Sure, you might be thinking about the potential for technology glitches. Online testing might feel risky, but the benefits outweigh the risks. When students receive the same supports on STAAR that they need and routinely use in the classroom their outcomes will benefit.

For another perspective, please click to see this side-by-side document: STAAR Online Benefits.  Then, get with your team to consider classroom instruction, student data from STAAR Online released tests, interim assessments, and other online assignments to make the best decision for each student.

Please let us know if we can be of any assistance. Contact Kim.West@esc13.txed.net

 

Are Your Students Taking STAAR Online?

If so, it’s important that they familiarize themselves with the online testing environment and embedded tools. One great way to do this is to use the STAAR Online Features & Supports Checklist while completing the STAAR online tutorials and practice tests.

STAAR Online Features & Supports Checklist

It’s important to explicitly teach students how to use the features and supports available as part of the STAAR online assessment. This checklist breaks down the general navigation tools, accessibility features, and designated supports so you can target your students’ practice time and track their progress toward proficiency. The checklist can also be used to keep track of student preferences, such as the speed of the text-to-speech and color background. In addition to helping students, the checklist is a great tool for parents to learn about the STAAR online assessment. Parents can download the STAAR Online Testing Platform to their home computer and practice with their child.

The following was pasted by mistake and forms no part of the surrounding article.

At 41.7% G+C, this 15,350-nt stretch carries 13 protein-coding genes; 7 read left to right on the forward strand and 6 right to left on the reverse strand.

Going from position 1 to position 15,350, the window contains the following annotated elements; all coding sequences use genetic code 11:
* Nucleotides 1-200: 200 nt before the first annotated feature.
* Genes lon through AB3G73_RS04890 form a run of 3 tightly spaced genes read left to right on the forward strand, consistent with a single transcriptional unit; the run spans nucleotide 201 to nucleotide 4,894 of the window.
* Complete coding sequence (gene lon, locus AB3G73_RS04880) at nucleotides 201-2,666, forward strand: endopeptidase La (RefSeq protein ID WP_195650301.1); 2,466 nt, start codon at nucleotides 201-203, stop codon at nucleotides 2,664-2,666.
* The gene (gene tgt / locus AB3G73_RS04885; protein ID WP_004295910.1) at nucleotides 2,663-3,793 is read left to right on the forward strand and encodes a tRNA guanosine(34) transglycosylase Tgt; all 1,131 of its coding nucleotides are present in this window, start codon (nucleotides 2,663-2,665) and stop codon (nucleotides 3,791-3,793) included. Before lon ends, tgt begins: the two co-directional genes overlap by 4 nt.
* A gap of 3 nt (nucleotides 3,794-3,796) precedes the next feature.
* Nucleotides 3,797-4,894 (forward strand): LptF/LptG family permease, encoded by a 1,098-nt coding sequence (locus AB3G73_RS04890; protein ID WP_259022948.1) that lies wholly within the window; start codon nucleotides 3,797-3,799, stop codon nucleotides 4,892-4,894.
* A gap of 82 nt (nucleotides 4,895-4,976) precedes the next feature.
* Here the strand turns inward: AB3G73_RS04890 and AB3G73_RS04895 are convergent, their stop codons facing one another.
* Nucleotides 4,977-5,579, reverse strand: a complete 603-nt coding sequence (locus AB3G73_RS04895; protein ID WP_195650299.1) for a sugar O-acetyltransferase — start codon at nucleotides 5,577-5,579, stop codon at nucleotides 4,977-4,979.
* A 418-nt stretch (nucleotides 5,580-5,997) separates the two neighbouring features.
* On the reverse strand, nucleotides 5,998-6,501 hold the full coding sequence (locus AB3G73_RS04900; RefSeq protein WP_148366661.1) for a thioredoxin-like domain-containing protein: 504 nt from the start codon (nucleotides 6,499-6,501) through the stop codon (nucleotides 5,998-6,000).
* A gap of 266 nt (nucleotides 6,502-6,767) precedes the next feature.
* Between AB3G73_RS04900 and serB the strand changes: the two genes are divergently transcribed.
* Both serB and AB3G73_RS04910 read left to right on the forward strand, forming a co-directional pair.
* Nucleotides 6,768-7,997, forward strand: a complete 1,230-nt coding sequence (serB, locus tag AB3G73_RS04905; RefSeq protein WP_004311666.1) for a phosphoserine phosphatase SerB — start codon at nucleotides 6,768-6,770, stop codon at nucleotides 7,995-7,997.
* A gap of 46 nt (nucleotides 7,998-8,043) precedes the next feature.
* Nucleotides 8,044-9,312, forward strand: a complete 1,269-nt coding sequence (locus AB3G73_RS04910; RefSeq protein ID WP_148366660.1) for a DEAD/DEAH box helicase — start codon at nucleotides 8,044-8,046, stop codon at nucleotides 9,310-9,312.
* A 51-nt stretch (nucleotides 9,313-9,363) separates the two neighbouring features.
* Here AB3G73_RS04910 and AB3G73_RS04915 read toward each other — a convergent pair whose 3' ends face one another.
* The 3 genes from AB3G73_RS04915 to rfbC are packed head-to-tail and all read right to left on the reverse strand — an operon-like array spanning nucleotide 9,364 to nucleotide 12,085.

STAAR Online Tutorials

The tutorials are the first step for students to learn about the online testing environment. The tutorials show students how to navigate through the test, respond to the different question types, and access the available tools. In addition, short videos illustrate how to use the various features and tools. Tutorials are available for various grades/subjects and courses.

STAAR Online Practice Tests

The practice tests are the second step for students to learn about the online testing environment. The practice tests are released STAAR test forms that have been previously administered. These tests provide students with an opportunity to interact with the test interface, respond to questions, and locate and use available tools. Practice tests are available for various grades/subjects and courses.

Resources

The STAAR Online Testing Platform operates through a secure browser that must be installed on a desktop or tablet in order to access the tutorials and practice tests. Links to the secure browsers are available at https://www.texasassessment.com/technology/.

The Educator Guide to Accessibility within the STAAR Program provides information about the features and supports that make the STAAR accessible to all students. The guide also includes specific examples of the online features and supports offered on STAAR online.

For more information contact Gretchen Kehrberg, gretchen.kehrberg@esc13.txed.net.